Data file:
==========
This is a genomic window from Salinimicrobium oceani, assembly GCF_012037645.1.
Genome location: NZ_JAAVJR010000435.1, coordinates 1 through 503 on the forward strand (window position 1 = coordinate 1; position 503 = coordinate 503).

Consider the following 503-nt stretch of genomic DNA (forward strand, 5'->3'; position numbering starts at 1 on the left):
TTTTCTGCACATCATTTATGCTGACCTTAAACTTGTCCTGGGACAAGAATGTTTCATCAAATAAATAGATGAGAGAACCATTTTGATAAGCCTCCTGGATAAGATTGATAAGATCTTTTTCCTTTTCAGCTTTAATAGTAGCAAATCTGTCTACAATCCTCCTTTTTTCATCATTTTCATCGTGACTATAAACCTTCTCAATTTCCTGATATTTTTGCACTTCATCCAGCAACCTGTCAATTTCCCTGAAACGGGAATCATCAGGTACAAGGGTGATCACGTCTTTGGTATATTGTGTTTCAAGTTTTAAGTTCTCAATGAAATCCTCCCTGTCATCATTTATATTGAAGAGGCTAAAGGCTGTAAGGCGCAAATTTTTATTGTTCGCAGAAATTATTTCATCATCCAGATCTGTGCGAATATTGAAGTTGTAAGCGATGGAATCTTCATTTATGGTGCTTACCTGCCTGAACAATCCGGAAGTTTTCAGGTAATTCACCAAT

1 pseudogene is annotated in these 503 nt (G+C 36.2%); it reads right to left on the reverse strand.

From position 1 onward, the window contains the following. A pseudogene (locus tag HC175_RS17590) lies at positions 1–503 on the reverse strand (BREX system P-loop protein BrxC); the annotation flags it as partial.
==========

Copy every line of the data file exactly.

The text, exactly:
This is a genomic window from Salinimicrobium oceani, assembly GCF_012037645.1.
Genome location: NZ_JAAVJR010000435.1, coordinates 1 through 503 on the forward strand (window position 1 = coordinate 1; position 503 = coordinate 503).

Consider the following 503-nt stretch of genomic DNA (forward strand, 5'->3'; position numbering starts at 1 on the left):
TTTTCTGCACATCATTTATGCTGACCTTAAACTTGTCCTGGGACAAGAATGTTTCATCAAATAAATAGATGAGAGAACCATTTTGATAAGCCTCCTGGATAAGATTGATAAGATCTTTTTCCTTTTCAGCTTTAATAGTAGCAAATCTGTCTACAATCCTCCTTTTTTCATCATTTTCATCGTGACTATAAACCTTCTCAATTTCCTGATATTTTTGCACTTCATCCAGCAACCTGTCAATTTCCCTGAAACGGGAATCATCAGGTACAAGGGTGATCACGTCTTTGGTATATTGTGTTTCAAGTTTTAAGTTCTCAATGAAATCCTCCCTGTCATCATTTATATTGAAGAGGCTAAAGGCTGTAAGGCGCAAATTTTTATTGTTCGCAGAAATTATTTCATCATCCAGATCTGTGCGAATATTGAAGTTGTAAGCGATGGAATCTTCATTTATGGTGCTTACCTGCCTGAACAATCCGGAAGTTTTCAGGTAATTCACCAAT

1 pseudogene is annotated in these 503 nt (G+C 36.2%); it reads right to left on the reverse strand.

From position 1 onward, the window contains the following. A pseudogene (locus tag HC175_RS17590) lies at positions 1–503 on the reverse strand (BREX system P-loop protein BrxC); the annotation flags it as partial.